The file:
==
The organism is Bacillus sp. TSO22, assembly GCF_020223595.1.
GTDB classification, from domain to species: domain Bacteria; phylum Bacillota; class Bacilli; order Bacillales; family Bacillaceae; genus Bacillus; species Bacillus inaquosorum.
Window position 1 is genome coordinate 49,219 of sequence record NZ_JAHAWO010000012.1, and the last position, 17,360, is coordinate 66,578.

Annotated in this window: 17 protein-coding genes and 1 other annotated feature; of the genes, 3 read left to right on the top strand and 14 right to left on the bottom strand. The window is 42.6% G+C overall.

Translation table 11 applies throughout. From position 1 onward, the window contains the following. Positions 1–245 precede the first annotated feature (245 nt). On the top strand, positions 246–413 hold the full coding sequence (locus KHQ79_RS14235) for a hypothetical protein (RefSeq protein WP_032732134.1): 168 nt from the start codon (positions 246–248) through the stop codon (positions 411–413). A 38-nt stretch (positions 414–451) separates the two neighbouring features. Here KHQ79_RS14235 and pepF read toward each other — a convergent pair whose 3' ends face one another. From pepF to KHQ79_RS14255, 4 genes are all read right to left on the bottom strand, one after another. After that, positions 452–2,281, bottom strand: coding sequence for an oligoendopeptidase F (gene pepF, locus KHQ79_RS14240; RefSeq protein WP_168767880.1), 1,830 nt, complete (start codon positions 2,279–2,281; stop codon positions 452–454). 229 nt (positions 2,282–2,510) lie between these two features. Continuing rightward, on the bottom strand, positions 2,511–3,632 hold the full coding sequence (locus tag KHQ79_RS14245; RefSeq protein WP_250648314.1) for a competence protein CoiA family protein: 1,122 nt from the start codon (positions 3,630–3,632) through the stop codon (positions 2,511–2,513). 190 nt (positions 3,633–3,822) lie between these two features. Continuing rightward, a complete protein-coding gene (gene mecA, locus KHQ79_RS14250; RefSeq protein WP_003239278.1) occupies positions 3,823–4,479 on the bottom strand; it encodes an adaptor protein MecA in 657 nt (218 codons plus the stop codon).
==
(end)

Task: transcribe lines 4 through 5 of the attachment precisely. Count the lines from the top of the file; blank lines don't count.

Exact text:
Annotated in this window: 17 protein-coding genes and 1 other annotated feature; of the genes, 3 read left to right on the top strand and 14 right to left on the bottom strand. The window is 42.6% G+C overall.

Translation table 11 applies throughout. From position 1 onward, the window contains the following. Positions 1–245 precede the first annotated feature (245 nt). On the top strand, positions 246–413 hold the full coding sequence (locus KHQ79_RS14235) for a hypothetical protein (RefSeq protein WP_032732134.1): 168 nt from the start codon (positions 246–248) through the stop codon (positions 411–413). A 38-nt stretch (positions 414–451) separates the two neighbouring features. Here KHQ79_RS14235 and pepF read toward each other — a convergent pair whose 3' ends face one another. From pepF to KHQ79_RS14255, 4 genes are all read right to left on the bottom strand, one after another. After that, positions 452–2,281, bottom strand: coding sequence for an oligoendopeptidase F (gene pepF, locus KHQ79_RS14240; RefSeq protein WP_168767880.1), 1,830 nt, complete (start codon positions 2,279–2,281; stop codon positions 452–454). 229 nt (positions 2,282–2,510) lie between these two features. Continuing rightward, on the bottom strand, positions 2,511–3,632 hold the full coding sequence (locus tag KHQ79_RS14245; RefSeq protein WP_250648314.1) for a competence protein CoiA family protein: 1,122 nt from the start codon (positions 3,630–3,632) through the stop codon (positions 2,511–2,513). 190 nt (positions 3,633–3,822) lie between these two features. Continuing rightward, a complete protein-coding gene (gene mecA, locus KHQ79_RS14250; RefSeq protein WP_003239278.1) occupies positions 3,823–4,479 on the bottom strand; it encodes an adaptor protein MecA in 657 nt (218 codons plus the stop codon).